A decision by California Gov. Jerry Brown Oct. 12 was a glimmer of legislative good news in the bleak landscape that is the ongoing clergy sex abuse crisis. Presented with SB 131 — a bill proposing another one-year suspension of California’s statute of limitations that would allow victims of child sexual abuse to sue the Church regardless of how much time had passed since the event — Brown invoked his veto power and sent the bill back to the state Senate.

Because the bill targeted only private institutions — turning a blind eye to the many more cases of abuse reported in public institutions — many saw the bill for what it was: categorically anti-Catholic. After it was proposed, the California Catholic Conference and state bishops came out strongly against it. Los Angeles Archbishop José H. Gomez sent a letter to all parishioners of the archdiocese asking that they urge their Assembly members and senators to vote “no” to the bill.

“SB-131 fails to protect all victims of childhood sexual abuse, discriminates against Catholic schools and other private employers, and puts the Church’s social services and educational mission at risk,” he said. When the measure passed in September, the decision of whether or not it was to become law was left to Brown.

To the surprise of many, the governor agreed with the Church’s position. After reviewing the reasons for a statute of limitations, he said the issue comes down to one of “fairness.”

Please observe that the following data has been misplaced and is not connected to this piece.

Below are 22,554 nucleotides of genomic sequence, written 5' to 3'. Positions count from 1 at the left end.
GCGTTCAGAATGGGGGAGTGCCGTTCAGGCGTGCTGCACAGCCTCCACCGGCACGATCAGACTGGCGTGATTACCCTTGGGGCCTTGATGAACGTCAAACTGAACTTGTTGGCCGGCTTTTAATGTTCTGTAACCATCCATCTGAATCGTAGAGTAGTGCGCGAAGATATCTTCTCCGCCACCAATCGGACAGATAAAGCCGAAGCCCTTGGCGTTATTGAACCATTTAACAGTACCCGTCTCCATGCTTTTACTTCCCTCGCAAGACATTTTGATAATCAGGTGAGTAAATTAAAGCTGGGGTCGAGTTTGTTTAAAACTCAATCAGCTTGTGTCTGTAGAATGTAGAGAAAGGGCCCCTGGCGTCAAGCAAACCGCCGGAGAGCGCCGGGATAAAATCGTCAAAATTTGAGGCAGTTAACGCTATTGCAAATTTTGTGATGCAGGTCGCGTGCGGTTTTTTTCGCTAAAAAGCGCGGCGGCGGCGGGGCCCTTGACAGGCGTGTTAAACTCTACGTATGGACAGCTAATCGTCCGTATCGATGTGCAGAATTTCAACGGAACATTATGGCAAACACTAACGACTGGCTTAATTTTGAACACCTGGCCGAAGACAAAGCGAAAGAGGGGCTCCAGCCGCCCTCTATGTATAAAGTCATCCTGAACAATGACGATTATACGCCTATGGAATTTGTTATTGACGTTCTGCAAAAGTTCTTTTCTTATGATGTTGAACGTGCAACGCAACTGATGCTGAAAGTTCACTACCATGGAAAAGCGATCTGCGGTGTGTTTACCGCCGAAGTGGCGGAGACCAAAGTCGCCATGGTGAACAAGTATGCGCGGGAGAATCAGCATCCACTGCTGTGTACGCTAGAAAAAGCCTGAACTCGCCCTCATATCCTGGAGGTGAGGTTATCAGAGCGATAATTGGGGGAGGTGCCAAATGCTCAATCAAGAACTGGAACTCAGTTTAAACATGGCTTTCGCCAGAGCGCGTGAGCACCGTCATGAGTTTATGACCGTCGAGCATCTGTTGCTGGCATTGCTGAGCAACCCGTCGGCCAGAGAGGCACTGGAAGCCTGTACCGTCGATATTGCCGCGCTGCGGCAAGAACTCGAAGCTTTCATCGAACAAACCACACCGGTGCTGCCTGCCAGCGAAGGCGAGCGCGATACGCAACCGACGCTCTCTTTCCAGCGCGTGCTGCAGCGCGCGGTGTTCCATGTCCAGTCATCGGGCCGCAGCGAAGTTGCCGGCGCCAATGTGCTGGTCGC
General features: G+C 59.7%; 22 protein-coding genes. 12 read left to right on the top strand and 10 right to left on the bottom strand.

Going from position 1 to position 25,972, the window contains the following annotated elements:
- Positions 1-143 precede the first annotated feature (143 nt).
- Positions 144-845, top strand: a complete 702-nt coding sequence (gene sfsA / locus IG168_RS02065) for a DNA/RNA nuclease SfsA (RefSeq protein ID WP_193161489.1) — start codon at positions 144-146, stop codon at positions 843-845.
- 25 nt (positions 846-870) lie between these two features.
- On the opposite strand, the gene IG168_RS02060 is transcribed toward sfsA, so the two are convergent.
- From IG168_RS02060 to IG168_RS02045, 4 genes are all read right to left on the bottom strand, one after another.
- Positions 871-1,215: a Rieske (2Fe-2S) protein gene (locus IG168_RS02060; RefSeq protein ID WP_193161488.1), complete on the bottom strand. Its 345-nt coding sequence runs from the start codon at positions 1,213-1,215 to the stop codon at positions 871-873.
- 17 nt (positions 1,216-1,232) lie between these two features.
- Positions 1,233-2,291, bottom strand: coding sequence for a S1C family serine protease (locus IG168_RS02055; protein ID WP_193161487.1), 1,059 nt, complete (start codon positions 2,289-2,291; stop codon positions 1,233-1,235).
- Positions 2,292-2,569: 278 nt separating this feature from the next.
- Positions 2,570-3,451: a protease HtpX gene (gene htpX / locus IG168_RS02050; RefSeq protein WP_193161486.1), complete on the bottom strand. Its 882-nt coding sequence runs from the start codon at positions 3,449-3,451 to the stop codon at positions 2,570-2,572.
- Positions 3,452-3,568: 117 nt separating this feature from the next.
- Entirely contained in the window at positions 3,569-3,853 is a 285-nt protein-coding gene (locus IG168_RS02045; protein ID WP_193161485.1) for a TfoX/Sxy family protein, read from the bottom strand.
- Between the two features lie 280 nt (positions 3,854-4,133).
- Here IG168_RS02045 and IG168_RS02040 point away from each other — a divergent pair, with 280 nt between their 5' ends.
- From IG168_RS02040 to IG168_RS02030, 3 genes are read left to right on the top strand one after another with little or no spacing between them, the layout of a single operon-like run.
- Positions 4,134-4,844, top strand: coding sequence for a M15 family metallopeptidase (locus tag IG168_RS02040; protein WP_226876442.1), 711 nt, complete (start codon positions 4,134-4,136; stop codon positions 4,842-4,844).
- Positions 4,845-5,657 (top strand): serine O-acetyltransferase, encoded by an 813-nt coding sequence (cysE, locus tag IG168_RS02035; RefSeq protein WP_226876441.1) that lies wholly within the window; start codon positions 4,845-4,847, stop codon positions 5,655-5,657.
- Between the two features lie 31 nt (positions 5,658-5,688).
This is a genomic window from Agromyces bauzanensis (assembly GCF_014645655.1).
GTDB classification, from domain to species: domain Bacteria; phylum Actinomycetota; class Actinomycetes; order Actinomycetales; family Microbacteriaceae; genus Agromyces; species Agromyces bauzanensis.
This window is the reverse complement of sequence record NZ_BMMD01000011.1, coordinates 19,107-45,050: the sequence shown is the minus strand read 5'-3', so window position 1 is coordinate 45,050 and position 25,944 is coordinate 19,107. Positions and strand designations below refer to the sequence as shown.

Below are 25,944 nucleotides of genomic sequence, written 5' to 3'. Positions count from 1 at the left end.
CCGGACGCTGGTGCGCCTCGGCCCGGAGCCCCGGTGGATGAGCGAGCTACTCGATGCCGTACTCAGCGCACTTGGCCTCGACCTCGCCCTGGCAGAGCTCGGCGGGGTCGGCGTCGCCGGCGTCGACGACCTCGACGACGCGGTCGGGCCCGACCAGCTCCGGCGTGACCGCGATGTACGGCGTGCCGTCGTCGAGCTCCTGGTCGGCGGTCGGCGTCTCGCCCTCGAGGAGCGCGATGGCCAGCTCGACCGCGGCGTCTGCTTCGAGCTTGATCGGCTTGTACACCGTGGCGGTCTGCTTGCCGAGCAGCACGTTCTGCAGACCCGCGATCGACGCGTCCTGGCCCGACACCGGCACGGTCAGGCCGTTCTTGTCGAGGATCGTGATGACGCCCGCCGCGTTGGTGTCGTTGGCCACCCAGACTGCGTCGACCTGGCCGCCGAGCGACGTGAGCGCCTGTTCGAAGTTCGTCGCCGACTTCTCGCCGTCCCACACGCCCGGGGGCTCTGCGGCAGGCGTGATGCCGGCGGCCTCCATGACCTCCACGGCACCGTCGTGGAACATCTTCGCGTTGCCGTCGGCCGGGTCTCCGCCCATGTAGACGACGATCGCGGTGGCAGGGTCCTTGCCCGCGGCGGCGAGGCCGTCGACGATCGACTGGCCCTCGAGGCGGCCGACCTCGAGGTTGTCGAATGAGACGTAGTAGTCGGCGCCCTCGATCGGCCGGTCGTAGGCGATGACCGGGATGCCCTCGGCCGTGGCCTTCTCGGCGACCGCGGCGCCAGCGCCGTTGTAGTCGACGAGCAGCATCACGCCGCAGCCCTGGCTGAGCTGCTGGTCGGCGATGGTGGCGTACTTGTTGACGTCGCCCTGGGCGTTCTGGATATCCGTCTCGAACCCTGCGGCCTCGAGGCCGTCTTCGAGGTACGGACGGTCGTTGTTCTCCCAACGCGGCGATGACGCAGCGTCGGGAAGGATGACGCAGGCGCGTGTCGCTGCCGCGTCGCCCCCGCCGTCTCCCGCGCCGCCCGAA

“What this bill does … is go back to the only group, i.e., private institutions, that have already been subjected to the unusual ‘one year revival period’ and makes them, and them alone, subject to suit indefinitely,” he wrote. “This extraordinary extension of the statute of limitations, which legislators chose not to apply to public institutions, is simply too open-ended and unfair.”

Unfair because it targets Catholics, and unfair because it unjustly overlooked the many victims of child sexual abuse in public institutions. Even had the bill become law, those victims would have had no options for legal action.

The Church has already paid billions in damages for the actions of priest abusers and those involved in covering up their actions. The healing of victims should be a top priority, and the Church must never lose sight of the innocent children harmed by those operating in its name.

The Church in California, however, already faced the devastating effects of a suspended sex abuse statute of limitations in 2003. The fallout was $1.2 billion spent by the Church in California as a result of about 1,000 civil action cases filed during 2003. Had the new bill been signed into law, the additional fallout would have had a harmful effect on the Church’s ministries, schools and social services, affecting the entire California community, especially those most in need.

In addition to California, several other states have battled similar legislative efforts and in some cases the Church prevailed. A similar case is underway in Pennsylvania, where a bill has been proposed that would open a two-year window for victims of sexual abuse to file new cases or revive past ones.

Advocating against these efforts is a tricky and sometimes uncomfortable line for the Church to walk. Some may see it as defending the indefensible, and there’s no doubt acts of sexual abuse by clergy are indefensible. The Church is, and should always be, committed to justice — especially in the case of abuse victims. But in the case of the already hemorrhaging Church in California, Gov. Brown got it right. 

Editorial Board: Greg Erlandson, publisher; Msgr. Owen F. Campion, associate publisher; Beth McNamara, editorial director; Gretchen R. Crowe, editor; Sarah Hayes, executive editor